Disability Discrimination

Attorney D. Scott Gordon > Law Service > Disability Discrimination

Disability Discrimination in the Workplace

The Americans with Disabilities Act (“the ADA”) protects qualified individuals with disabilities from discrimination in the workplace. A “qualified individual” is a person who, with or without reasonable accommodation, is capable of performing the essential functions of the job.  The Americans with Disabilities Act generally covers employers with 15 or more employees.  A similar statute, The Rehabilitation Act, also provides protection for certain Federal Sector and other government employees based on receipt of Federal funds.

What is a Disability Under the ADA?

An individual with a disability is a person who:

  • Has a physical or mental impairment that substantially limits one or more major life activities;
  • Has a record of such an impairment; or
  • Is regarded as having such an impairment

An employee is “substantially impaired” if his or her impairment significantly limits or restricts a major life activity, such as hearing, seeing, speaking, walking, breathing,  learning or working.

What is Reasonable Accommodation?

A qualified individual with a disability is entitled to reasonable accommodations that would allow them to perform the essential functions of their position.

A reasonable accommodation may include job restructuring, part-time or modified work schedules, reassignment to a vacant position, or acquiring or modifying equipment. It does not typically require the elimination of an essential function of a job, displacement of other employees, or the creation of a new light-duty job.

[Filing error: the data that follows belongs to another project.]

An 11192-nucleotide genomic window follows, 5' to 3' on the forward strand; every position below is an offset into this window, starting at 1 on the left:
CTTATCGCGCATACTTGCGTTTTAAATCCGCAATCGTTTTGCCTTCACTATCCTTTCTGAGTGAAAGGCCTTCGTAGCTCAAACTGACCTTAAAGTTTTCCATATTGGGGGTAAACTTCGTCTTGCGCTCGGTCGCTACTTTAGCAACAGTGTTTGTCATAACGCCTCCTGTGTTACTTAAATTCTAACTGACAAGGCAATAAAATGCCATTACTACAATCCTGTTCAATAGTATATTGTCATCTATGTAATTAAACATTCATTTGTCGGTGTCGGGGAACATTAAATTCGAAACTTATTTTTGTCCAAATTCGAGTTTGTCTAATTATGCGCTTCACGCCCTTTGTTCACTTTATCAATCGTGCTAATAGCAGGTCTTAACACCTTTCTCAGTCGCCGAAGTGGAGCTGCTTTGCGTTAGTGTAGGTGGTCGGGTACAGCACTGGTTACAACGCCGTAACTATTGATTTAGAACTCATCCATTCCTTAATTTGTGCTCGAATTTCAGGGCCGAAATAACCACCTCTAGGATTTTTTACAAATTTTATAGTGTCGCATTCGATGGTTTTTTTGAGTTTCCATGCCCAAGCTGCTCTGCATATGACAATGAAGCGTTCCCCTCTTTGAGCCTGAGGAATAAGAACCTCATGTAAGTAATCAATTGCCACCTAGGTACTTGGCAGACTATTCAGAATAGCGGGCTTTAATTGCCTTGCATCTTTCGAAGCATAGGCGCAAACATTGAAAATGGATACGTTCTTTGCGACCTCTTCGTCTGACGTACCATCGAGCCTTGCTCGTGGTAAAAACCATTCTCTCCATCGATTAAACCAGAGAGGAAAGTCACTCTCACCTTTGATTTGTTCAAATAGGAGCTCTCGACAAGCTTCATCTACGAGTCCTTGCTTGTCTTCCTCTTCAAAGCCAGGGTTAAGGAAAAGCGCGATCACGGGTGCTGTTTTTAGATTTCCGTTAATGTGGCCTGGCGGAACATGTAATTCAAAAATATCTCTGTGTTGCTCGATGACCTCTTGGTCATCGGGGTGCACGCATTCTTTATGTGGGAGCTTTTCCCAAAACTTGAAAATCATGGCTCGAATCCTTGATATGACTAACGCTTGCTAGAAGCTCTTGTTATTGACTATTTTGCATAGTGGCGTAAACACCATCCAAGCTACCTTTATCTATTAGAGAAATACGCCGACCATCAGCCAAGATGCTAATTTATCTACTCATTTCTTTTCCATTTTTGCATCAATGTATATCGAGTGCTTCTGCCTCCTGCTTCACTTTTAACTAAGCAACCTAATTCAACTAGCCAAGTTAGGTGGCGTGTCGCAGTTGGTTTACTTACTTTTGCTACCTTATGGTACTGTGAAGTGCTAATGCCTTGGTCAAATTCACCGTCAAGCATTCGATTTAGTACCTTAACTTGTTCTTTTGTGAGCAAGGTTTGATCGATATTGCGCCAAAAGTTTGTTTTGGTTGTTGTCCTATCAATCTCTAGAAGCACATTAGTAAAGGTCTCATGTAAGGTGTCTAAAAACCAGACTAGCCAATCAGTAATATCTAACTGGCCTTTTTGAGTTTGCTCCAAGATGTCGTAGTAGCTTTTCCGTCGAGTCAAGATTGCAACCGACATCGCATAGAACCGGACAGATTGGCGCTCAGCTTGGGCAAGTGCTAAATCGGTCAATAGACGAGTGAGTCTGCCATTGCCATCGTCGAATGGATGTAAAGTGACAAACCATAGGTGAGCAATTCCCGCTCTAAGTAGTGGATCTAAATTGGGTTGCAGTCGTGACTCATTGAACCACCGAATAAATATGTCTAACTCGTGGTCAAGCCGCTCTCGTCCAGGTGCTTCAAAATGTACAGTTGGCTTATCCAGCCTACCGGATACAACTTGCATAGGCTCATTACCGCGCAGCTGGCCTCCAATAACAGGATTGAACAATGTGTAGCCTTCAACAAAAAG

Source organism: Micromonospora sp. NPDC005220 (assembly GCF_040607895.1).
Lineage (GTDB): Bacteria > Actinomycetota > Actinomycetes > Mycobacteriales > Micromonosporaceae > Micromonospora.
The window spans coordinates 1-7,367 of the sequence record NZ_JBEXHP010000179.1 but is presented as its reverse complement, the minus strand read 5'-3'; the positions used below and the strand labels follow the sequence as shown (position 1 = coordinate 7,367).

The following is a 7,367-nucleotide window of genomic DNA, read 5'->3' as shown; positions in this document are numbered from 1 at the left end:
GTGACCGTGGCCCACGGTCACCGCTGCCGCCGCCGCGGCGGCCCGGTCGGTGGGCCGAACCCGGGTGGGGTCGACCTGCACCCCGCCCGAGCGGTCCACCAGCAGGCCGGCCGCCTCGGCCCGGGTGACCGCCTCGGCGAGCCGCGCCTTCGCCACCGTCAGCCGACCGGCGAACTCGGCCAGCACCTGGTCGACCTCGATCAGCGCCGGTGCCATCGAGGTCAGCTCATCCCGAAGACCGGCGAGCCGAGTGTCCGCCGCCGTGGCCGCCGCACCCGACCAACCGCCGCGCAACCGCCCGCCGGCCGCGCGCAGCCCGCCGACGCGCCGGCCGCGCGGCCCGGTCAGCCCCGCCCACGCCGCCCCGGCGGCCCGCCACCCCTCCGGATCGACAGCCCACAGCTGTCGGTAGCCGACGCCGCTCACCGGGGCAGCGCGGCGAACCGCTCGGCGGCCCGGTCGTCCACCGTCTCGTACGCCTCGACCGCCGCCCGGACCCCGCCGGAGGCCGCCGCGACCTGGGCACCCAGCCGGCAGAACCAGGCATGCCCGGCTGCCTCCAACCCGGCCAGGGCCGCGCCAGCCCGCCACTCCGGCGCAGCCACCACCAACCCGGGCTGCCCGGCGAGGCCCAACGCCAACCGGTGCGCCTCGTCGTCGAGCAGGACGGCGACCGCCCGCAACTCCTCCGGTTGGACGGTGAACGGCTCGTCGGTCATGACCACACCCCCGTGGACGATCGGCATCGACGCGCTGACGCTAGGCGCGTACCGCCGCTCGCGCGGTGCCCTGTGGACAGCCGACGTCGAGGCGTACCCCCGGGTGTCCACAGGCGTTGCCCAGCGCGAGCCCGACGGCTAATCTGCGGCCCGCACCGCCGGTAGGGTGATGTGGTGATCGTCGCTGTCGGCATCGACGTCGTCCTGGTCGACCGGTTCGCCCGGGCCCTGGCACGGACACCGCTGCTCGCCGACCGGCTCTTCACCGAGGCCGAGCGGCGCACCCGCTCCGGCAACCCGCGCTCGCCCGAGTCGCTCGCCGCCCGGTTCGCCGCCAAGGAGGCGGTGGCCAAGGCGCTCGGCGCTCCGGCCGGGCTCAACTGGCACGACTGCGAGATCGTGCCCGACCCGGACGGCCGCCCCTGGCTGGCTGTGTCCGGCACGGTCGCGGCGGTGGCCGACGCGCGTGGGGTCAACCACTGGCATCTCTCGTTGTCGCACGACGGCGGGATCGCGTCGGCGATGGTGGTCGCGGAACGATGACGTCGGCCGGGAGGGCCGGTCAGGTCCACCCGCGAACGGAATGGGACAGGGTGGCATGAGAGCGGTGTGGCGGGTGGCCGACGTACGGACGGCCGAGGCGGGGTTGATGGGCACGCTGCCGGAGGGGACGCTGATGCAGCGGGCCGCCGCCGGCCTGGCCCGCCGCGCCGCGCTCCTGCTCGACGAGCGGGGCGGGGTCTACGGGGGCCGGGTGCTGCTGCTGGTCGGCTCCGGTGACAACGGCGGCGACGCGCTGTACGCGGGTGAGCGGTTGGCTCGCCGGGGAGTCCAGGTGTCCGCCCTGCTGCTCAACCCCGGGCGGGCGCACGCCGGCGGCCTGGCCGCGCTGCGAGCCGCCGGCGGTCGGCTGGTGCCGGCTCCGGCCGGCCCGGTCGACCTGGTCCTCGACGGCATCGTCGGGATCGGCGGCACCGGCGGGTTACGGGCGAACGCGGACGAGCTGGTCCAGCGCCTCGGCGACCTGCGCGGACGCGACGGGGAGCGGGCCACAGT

With regard to reasonable accommodation, EEOC’s Guidelines require an “Interactive Process,” whereby the employer and employee actively discuss reasonable accommodations for a qualified disability. Generally, the employee bears the burden of first requesting accommodation. Once the employee requests accommodation, the employer is obliged to engage in a dialogue to pursue effective accommodation. If the employer needs medical evidence from the employee’s physician to document the disability or to assist in the accommodation process, then it has a right to request such information.

What are Exceptions to Reasonable Accommodation?

1. Undue Hardship Defense

Employers also can assert undue hardship as an affirmative defense. In such case, it is the high burden of the employer to prove that an otherwise reasonable accommodation would pose an undue hardship on the business of the employer, typically meaning that the proposed accommodation would result in an unsustainable expense.

2. Direct Threat Defense

An employer also may consider an employee’s disability if the individual poses a direct threat to the health or safety of other individuals in the workplace. The ADA defines direct threat as “a significant risk to the health or safety of others that cannot be eliminated by reasonable accommodation.” “Significant risk” must be based on objective evidence about the individual involved, applying reasonable medical judgment, and not based on stereotypes or fear.   Factors to consider in determining if an employee presents a direct threat are:

1) the duration of the risk;

2) the nature and severity of the potential harm;

3) the likelihood that the potential harm will occur; and

4) the imminence of the potential harm.